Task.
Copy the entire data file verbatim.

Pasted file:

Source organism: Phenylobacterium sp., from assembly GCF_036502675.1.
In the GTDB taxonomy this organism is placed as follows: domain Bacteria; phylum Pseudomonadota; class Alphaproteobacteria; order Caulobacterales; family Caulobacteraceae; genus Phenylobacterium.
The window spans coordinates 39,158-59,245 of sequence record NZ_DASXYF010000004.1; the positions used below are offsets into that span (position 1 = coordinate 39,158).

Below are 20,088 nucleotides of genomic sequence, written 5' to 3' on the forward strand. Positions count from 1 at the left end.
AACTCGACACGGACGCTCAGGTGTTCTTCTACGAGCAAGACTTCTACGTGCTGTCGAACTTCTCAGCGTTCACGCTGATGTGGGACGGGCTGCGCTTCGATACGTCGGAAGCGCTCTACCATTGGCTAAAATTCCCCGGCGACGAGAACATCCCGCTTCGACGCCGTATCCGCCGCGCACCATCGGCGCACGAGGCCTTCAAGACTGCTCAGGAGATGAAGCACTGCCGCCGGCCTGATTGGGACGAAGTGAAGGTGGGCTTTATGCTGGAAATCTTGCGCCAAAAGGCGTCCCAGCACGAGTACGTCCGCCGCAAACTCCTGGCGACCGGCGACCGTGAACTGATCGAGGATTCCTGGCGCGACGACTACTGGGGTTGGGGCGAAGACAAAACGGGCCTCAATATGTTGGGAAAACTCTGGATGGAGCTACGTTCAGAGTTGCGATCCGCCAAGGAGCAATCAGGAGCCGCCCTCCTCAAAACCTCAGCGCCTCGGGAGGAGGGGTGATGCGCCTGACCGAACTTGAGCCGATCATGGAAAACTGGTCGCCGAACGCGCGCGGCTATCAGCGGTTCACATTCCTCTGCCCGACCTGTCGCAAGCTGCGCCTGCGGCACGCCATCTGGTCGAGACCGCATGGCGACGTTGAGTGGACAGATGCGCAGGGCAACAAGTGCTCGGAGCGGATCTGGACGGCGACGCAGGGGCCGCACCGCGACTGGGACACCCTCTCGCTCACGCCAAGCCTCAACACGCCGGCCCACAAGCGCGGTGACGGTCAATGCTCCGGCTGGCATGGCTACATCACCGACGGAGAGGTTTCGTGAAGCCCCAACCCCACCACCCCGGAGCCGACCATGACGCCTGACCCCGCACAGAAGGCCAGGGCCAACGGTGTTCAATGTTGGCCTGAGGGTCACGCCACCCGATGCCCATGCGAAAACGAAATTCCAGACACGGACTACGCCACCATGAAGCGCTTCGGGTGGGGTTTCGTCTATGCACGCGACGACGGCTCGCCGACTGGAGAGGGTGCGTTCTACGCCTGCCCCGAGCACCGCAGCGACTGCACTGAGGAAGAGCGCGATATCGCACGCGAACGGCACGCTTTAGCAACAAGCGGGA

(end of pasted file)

Source organism: Phenylobacterium sp., from assembly GCF_036502675.1.
In the GTDB taxonomy this organism is placed as follows: domain Bacteria; phylum Pseudomonadota; class Alphaproteobacteria; order Caulobacterales; family Caulobacteraceae; genus Phenylobacterium.
The window spans coordinates 39,158-59,245 of sequence record NZ_DASXYF010000004.1; the positions used below are offsets into that span (position 1 = coordinate 39,158).

Below are 20,088 nucleotides of genomic sequence, written 5' to 3' on the forward strand. Positions count from 1 at the left end.
AACTCGACACGGACGCTCAGGTGTTCTTCTACGAGCAAGACTTCTACGTGCTGTCGAACTTCTCAGCGTTCACGCTGATGTGGGACGGGCTGCGCTTCGATACGTCGGAAGCGCTCTACCATTGGCTAAAATTCCCCGGCGACGAGAACATCCCGCTTCGACGCCGTATCCGCCGCGCACCATCGGCGCACGAGGCCTTCAAGACTGCTCAGGAGATGAAGCACTGCCGCCGGCCTGATTGGGACGAAGTGAAGGTGGGCTTTATGCTGGAAATCTTGCGCCAAAAGGCGTCCCAGCACGAGTACGTCCGCCGCAAACTCCTGGCGACCGGCGACCGTGAACTGATCGAGGATTCCTGGCGCGACGACTACTGGGGTTGGGGCGAAGACAAAACGGGCCTCAATATGTTGGGAAAACTCTGGATGGAGCTACGTTCAGAGTTGCGATCCGCCAAGGAGCAATCAGGAGCCGCCCTCCTCAAAACCTCAGCGCCTCGGGAGGAGGGGTGATGCGCCTGACCGAACTTGAGCCGATCATGGAAAACTGGTCGCCGAACGCGCGCGGCTATCAGCGGTTCACATTCCTCTGCCCGACCTGTCGCAAGCTGCGCCTGCGGCACGCCATCTGGTCGAGACCGCATGGCGACGTTGAGTGGACAGATGCGCAGGGCAACAAGTGCTCGGAGCGGATCTGGACGGCGACGCAGGGGCCGCACCGCGACTGGGACACCCTCTCGCTCACGCCAAGCCTCAACACGCCGGCCCACAAGCGCGGTGACGGTCAATGCTCCGGCTGGCATGGCTACATCACCGACGGAGAGGTTTCGTGAAGCCCCAACCCCACCACCCCGGAGCCGACCATGACGCCTGACCCCGCACAGAAGGCCAGGGCCAACGGTGTTCAATGTTGGCCTGAGGGTCACGCCACCCGATGCCCATGCGAAAACGAAATTCCAGACACGGACTACGCCACCATGAAGCGCTTCGGGTGGGGTTTCGTCTATGCACGCGACGACGGCTCGCCGACTGGAGAGGGTGCGTTCTACGCCTGCCCCGAGCACCGCAGCGACTGCACTGAGGAAGAGCGCGATATCGCACGCGAACGGCACGCTTTAGCAACAAGCGGGA